There is a solution out there for those of you who have friends or you yourself are newbies to floral design and arranging: Little Flower School of Brooklyn, NY. Nicolette Owen and Sarah Ryhanen are two close friends who have come together for their love of plants, education, and everything beautiful to help Gen X/Yers like us without a single sense of design skill but plenty of desire to learn. Based in Brooklyn, Nicolette and Sarah have set up a shop and a number of in-house classes on a plethora of plant topics, including winter-happy plants and succulents, to flowers for Mother's Day, to a very special Cherry Blossom event. Their designs are absolutely divine, and their personalities are the cutest - I'm sure they are some of the best floral design teachers around!

Check them out at their own blog, Sarah's blog, and Nicolette's site for a listing of classes, dates, and topics - there's 3 spots left for the Cherry Blossom event! And if you're ever in the neighborhood or attend one of their classes, be sure to stop in and tell them Stephanie sent you and says hello!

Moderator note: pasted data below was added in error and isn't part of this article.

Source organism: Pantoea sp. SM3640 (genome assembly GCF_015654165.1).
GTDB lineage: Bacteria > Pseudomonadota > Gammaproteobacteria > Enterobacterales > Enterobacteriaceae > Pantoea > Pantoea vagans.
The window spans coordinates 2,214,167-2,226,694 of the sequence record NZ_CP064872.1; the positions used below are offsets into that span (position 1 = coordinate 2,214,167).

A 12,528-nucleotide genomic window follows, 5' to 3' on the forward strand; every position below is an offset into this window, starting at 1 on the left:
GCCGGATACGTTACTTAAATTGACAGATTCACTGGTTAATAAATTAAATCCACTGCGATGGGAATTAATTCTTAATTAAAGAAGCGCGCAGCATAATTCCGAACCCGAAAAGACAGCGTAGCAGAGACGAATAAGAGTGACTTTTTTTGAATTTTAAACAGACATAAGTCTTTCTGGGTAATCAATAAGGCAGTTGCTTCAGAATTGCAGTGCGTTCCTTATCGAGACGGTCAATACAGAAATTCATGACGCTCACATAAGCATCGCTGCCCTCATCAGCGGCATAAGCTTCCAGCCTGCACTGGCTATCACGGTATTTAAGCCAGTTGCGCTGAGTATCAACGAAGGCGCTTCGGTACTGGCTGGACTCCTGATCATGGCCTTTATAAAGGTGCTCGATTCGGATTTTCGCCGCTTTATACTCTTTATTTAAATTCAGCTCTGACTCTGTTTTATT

Plant on and rock on,

Song for the Garden: Jackhammer - The Spinto Band
Photo Credit: SR, 2010

Monday, March 1, 2010

Begonias 'R Us

Happy March, faithful readers!

For those of you who have access to tv during the day or TiVO, be sure to check out the Martha Stewart Show tomorrow, March 2nd, for what is sure to be an educational and entertaining segment on Heirloom Begonias with Martha and Lloyd Traven. Traven, owner of Peace Tree Farm, a certified organic wholesale greenhouse in Kintnersville, PA has been collecting and sharing heirloom begonias for most of his life, and oddly enough, Martha Stewart shares this same passion with a man who could EASILY pass for Jerry Garcia.

For us Gen X/Yers, Martha might not be the hippest girl on the block, but we must admit she has a nack for a sophisticated style that is unpresidented, even if it's borderline obsessive when it comes to perfection. However, begonias are quite hip and "retro" as they envoke memories of our childhood visits to Aunt Jeanie's farm house in VT. Grandma's plants are cool again as we all seek to keep a grasp onto our most cherrished elements of our childhood. So even if you don't know a single iota about begonias, check out the show on tv or online - these plants are totally deserve their 15 Minutes of Fame!

Plant On and Rock On,


Song for the Garden: Fables - The Dodos
Photo Credit: LRT, 2009